Ameromod has two full-time mechanics, but Blackman is as likely to be found in the shop or hangar with them, thinking and tinkering , as he is to found behind his desk. His ideas aren’t limited to GA products, however. Realizing that the supple of GA single is finite, he helped develop mods for other aircraft. For instance, there’s the Sparrowhawk 152, which involves installation of a 125-hp Lycoming, and prop and spinner change, and a baffling-system modification. The new 152 can cruise at 117 knots at 75 percent power on six or seven gph, and it can climb to 16,000 feet.

Nonetheless. The GA singles remain Blackman’s passion (once he even tried to the GA product rights and tooling). In the future, look for a Tiger with stick controls, a 260-hp engine and Yankee wings called the “262.”

Ken videoing the tooling in 1996. https://youtu.be/AoAoEbSkaKI

KEN BLACKMAN REMEMBERED

Good morning to all. My name is Sharon Spence, President of the AYA. I am not able to attend in person today due to a previous commitment and have asked Ronnie Mowery to represent myself and the AYA today as the Grumman Family remembers a very special man – Ken Blackman.

I am sure all in attendance today knew Ken as one of the Grumman Gurus and all his abilities in fixing planes near and far. Ken was a founding member of the AYA, he served as President, Convention Chair and Editor of the American Stat. He was a lifetime member of the AYA and a recipient of the Dicey Miller Award. BUT these are not the tings I remember about Ken.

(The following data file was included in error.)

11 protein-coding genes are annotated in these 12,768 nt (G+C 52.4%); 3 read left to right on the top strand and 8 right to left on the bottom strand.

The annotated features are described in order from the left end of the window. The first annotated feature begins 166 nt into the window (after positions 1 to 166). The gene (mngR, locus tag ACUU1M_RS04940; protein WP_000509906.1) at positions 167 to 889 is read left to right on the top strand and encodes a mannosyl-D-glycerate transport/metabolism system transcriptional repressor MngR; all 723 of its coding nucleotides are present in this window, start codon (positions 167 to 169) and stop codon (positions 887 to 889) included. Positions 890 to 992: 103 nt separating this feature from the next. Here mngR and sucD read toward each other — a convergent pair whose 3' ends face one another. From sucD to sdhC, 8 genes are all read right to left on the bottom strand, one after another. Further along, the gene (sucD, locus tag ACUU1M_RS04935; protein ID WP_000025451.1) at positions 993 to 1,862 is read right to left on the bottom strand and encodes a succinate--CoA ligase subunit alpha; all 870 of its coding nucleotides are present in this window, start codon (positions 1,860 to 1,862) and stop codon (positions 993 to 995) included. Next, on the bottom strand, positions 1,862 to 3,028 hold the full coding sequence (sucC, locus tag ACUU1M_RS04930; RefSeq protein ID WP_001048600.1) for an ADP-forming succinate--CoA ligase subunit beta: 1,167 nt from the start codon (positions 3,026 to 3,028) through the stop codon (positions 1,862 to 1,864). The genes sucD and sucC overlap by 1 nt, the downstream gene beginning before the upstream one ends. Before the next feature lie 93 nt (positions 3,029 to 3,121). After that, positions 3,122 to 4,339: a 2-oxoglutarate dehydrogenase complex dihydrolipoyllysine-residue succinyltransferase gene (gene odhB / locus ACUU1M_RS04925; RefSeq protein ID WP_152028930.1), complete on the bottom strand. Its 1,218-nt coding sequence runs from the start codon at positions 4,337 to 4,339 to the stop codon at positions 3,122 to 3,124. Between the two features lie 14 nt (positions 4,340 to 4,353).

I remember the first time I met Ken: it was at Ames, Iowa in 1986, my first convention. We had just bought our Tiger and flew it to Ames. I currently owned a Cheetah at this time and loved it and hated the Tiger and refused to sell the Cheetah. We were sitting one afternoon with a group of “experienced” Grumman owners who were talking about the “race car” handling of the Cheetah and Tiger. I could not believe my ears and I strongly voiced my opinion on the difference. The Cheetah handles like a dream, but the Tiger handles like a semi-truck. No one believed me, so we went out to the line where the Tiger was parked. Ken spotted our Canadian call letters and as we walked toward our Tiger said “I don’t believe it – you have “chopped ailerons”. For those who have never seen or heard of “chopped ailerons” this is what happened. The FAA issued and AD on the Tiger, owners were required to cut off the trailing edge of the ailerons to prevent “aileron flutter.” (Editor’s Note: This AD applied to all 4-place Grummans, not just the Tiger.) The previous owners were early compliers with this AD. Fortunately the AYA got involved got involved in this AD issue and through our then Technical Director, Jeff Simon, was instrumental in getting the FAA to accept an alternate methos of complying with the AD through a one-time inspection process and a logbook entry. (Editor’s Note: The method is SI 6101, service instruction also helped by Tiger Aircraft in WV.)